alone, had been off the road three times, had changed 14 plugs on his Maserati and was visibly tiring. He stuck it out for three laps until he stopped behind his pits with persistent ignition problems.
In his hopeless position, now over 90 minutes behind the leader and thereby already exceeding the time limit, he had to retire in despair.
|2.||Nuvolari (Alfa Romeo)||6h40m28s|
|3.||Borzacchini (Alfa Romeo)||6h43m45s|
|4.||Campari Alfa Romeo)||6h43m57s|
|5.||D'Ippolito (Alfa Romeo)||6h57m09s|
|6.||Arcangeli (Alfa Romeo)||7h08m13s|
After lap three, Varzi stopped for 1m50s at his pit to change one spark plug. His once red Bugatti was now covered in yellow mud and Varzi's face, helmet and light blue overalls had also turned yellow.
After he received a clean pair of goggles, Varzi joined the race. The pitiful Arcangeli had to give up after three laps due to an injury, when a stone hit his left eye. His face was covered with mud and
his car was then taken over by Zehender who did not at all enjoy driving without mudguards. Campari stopped for just 54 seconds to have a loose mudguard tightened. Nuvolari stopped for only 43 seconds
to change a spark plug. On the fourth lap Nuvolari appeared more determined than before and after a short while he closed up to Varzi, but probably because Varzi was now losing more time. The climax
had been reached, the battle between Varzi and Nuvolari. Varzi had started 25 minutes before Nuvolari, so he could only know the relative positions of the two cars at the end of the previous lap and his
information was always an hour out of date. Nuvolari, however could be alerted to the current gap because he started behind Varzi. Additionally, he could be kept posted at several places round the circuit
due to the two-way radios, which was a very advanced initiative for racing in 1931. In this way Nuvolari could always tell if he was catching Varzi. However, Varzi would not know the up-to-date gap, so it
was impossible for him to react to Nuvolari with any certainty or precision. This was a huge advantage to Nuvolari and the Alfa Romeo team. The torrential downpours in the mountains had transformed some
of those road sections into mud and dirt pools through which the wheels drew deep furrows. Fog hung over some road sections, reducing visibility to barely 30 meters. Despite the extremely poor road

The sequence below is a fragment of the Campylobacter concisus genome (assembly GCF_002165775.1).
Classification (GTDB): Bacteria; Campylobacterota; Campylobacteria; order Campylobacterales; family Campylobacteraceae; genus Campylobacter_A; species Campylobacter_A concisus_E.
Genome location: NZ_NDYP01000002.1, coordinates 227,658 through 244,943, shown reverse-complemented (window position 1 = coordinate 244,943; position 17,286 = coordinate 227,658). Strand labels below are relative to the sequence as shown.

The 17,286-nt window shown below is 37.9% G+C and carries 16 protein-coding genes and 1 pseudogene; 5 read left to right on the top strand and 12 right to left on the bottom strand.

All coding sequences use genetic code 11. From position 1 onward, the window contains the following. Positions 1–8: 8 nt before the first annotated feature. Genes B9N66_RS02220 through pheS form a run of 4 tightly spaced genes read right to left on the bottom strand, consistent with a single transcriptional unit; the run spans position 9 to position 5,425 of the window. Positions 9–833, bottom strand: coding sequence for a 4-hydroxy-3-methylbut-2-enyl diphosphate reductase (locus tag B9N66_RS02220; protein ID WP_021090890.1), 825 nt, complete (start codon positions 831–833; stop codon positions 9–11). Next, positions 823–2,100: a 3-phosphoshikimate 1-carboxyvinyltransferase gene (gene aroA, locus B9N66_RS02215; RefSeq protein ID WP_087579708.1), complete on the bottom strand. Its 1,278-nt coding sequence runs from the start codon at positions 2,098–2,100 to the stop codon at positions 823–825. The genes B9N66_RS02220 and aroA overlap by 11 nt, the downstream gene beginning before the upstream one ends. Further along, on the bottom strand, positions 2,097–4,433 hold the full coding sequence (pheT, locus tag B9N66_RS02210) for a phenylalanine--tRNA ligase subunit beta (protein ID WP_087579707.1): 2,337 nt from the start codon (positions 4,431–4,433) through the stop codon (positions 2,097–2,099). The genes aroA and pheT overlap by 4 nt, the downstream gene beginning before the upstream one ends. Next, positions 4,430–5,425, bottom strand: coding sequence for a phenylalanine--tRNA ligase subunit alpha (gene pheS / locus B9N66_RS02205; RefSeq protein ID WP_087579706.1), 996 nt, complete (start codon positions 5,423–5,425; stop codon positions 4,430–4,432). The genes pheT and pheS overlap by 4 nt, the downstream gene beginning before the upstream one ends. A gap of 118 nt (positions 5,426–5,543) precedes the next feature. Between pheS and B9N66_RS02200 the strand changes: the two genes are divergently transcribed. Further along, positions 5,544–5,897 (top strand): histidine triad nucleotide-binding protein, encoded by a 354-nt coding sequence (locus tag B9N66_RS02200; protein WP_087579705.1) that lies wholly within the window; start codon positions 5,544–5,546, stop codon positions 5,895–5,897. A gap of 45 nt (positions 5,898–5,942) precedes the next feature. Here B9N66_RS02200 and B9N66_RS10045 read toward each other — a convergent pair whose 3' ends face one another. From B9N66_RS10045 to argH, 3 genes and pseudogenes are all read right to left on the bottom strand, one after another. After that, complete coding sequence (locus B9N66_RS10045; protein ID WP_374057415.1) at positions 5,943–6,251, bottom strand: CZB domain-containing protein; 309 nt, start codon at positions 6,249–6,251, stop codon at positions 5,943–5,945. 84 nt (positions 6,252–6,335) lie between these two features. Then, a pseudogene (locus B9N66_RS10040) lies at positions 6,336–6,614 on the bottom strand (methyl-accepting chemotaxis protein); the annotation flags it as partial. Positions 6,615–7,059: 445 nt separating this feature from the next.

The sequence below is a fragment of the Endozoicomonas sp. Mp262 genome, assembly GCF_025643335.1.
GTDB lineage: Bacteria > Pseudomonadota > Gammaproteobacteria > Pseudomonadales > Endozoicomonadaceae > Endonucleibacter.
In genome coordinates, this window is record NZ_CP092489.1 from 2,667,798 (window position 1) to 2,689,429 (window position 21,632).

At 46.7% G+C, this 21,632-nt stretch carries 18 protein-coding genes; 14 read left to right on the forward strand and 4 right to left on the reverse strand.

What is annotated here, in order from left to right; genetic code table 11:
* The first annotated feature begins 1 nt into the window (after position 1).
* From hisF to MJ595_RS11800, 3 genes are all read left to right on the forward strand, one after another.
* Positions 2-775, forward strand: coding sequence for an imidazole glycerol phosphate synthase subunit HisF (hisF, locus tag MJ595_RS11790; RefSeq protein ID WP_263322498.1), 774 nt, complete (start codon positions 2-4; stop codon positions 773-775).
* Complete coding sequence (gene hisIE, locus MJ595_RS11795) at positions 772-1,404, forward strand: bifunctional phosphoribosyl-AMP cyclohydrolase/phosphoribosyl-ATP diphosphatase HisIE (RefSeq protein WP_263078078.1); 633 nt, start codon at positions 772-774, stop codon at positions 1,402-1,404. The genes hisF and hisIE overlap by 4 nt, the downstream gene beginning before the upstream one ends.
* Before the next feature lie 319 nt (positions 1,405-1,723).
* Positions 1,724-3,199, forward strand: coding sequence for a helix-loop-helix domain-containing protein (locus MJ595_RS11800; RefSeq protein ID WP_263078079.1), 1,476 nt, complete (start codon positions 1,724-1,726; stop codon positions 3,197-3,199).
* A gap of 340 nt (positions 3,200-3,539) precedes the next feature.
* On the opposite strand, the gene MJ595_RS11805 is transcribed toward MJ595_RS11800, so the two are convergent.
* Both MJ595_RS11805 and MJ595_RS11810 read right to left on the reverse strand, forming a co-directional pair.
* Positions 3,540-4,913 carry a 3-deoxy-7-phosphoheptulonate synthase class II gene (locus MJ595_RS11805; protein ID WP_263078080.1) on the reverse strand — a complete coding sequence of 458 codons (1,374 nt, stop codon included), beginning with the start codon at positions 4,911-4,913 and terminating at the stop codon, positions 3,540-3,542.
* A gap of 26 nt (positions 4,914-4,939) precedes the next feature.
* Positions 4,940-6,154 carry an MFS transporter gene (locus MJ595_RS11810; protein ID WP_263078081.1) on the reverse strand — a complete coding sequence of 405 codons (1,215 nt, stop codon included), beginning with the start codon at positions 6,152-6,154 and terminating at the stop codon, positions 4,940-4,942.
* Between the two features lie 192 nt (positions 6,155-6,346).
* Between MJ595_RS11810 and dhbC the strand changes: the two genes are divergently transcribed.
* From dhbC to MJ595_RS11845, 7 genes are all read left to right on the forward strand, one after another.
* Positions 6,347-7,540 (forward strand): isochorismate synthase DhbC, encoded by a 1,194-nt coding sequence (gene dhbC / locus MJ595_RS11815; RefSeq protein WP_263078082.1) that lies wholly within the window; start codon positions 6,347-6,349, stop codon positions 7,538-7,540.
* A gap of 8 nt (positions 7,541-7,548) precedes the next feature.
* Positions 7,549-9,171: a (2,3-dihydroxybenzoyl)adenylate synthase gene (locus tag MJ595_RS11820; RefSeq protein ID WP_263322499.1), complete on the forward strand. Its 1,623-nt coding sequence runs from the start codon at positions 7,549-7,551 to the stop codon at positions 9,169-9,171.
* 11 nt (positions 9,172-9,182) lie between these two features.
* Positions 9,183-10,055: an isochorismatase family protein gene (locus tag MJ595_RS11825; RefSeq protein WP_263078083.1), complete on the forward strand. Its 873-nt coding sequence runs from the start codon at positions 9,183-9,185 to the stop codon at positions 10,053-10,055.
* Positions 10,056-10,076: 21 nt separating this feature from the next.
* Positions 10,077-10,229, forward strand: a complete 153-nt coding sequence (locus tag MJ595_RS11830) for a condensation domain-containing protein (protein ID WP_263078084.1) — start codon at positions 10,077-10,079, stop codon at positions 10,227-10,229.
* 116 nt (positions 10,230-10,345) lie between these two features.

conditions and the driving rain, Nuvolari and Borzacchini were able to maintain an undiminished pace, protected by their efficient front mudguards. Varzi on the contrary struggled with mud splashed
from the open front wheels; coating car, driver and mechanic. The softened and soaked road surface impaired him so much that he decisively fell behind. W.F. Bradley wrote: "Mud and stones were flung
up by the wheels in such quantities that the bright red of the Bugatti disappeared, the numbers were obliterated; the driver and mechanic became unrecognizable. Varzi threw away his goggles. He drove
through seas of mud; he swallowed mud; he was blinded by it just when he most needed his sight, but he hung on grimly defiant." As Varzi began to fall behind, the Alfa race management informed their
drivers through their mountain depots to go as fast as possible. Varzi had taken ten minutes longer for his last lap than his prior one. Nuvolari's last round was about half a minute slower than his
third lap which placed him way ahead of Varzi. Borzacchini and Campari also lost much less time than Varzi.
The first to reach the finish on the road was Varzi, greeted with great applause. The excitement of the crowd knew no boundaries when Nuvolari arrived at the finish under pouring rain, shortly thereafter
followed by Borzacchini in second place. Varzi had lost so much time on that last lap that he fell back to third place and was nearly caught by Campari in fourth place. All received lively applause.
|1.||14||Tazio Nuvolari||S.A. Alfa Romeo||Alfa Romeo||8C 2300||2.3||S-8||4||9h00m27s|
|2.||16||Baconin Borzacchini||S.A. Alfa Romeo||Alfa Romeo||6C 1750 GS||1.8||S-6||4||9h02m44s||+ 2m17s|
|3.||2||Achille Varzi||A. Varzi||Bugatti||T51||2.3||S-8||4||9h07m53s||+ 7m26s|
|4.||10||Giuseppe Campari||S.A. Alfa Romeo||Alfa Romeo||6C 1750 GS||1.8||S-6||4||9h08m11s||+ 7m44s|
|5.||24||Guido d'Ippolito||S.A. Alfa Romeo||Alfa Romeo||6C 1750 GS||1.8||S-6||4||9h29m11s||+ 28m44s|
|6.||18||L. Arcangeli/G. Zehender||S.A. Alfa Romeo||Alfa Romeo||8C 2300||2.3||S-8||4||9h45m13s|
|DNF||12||René Dreyfus||Officine A. Maserati||Maserati||26M||2.5||S-8||3||gave up|
|DNF||36||Letterio Cucinotta Piccolo||L. C. Piccolo||Bugatti||T37||1.5||S-8||2||gave up|
|DNF||26||Carlo Pellegrini||C. Pellegrini||Alfa Romeo||RL||3.0||S-6||2||gave up|
|DNF||6||Clemente Biondetti||C. Biondetti||Maserati||26M||2.5||S-8||1||crash|
|DNF||30||I. Castagna||I. Castagna||Salmson||AL3||1.1||S-4||0||gave up|
|DNF||22||Costantino Magistri||C. Magistri||Alfa Romeo||6C 1750||1.8||S-6||0||valve gear|
|DNF||8||Luigi Fagioli||Officine A. Maserati||Maserati||26M||2.5||S-8||0||crash|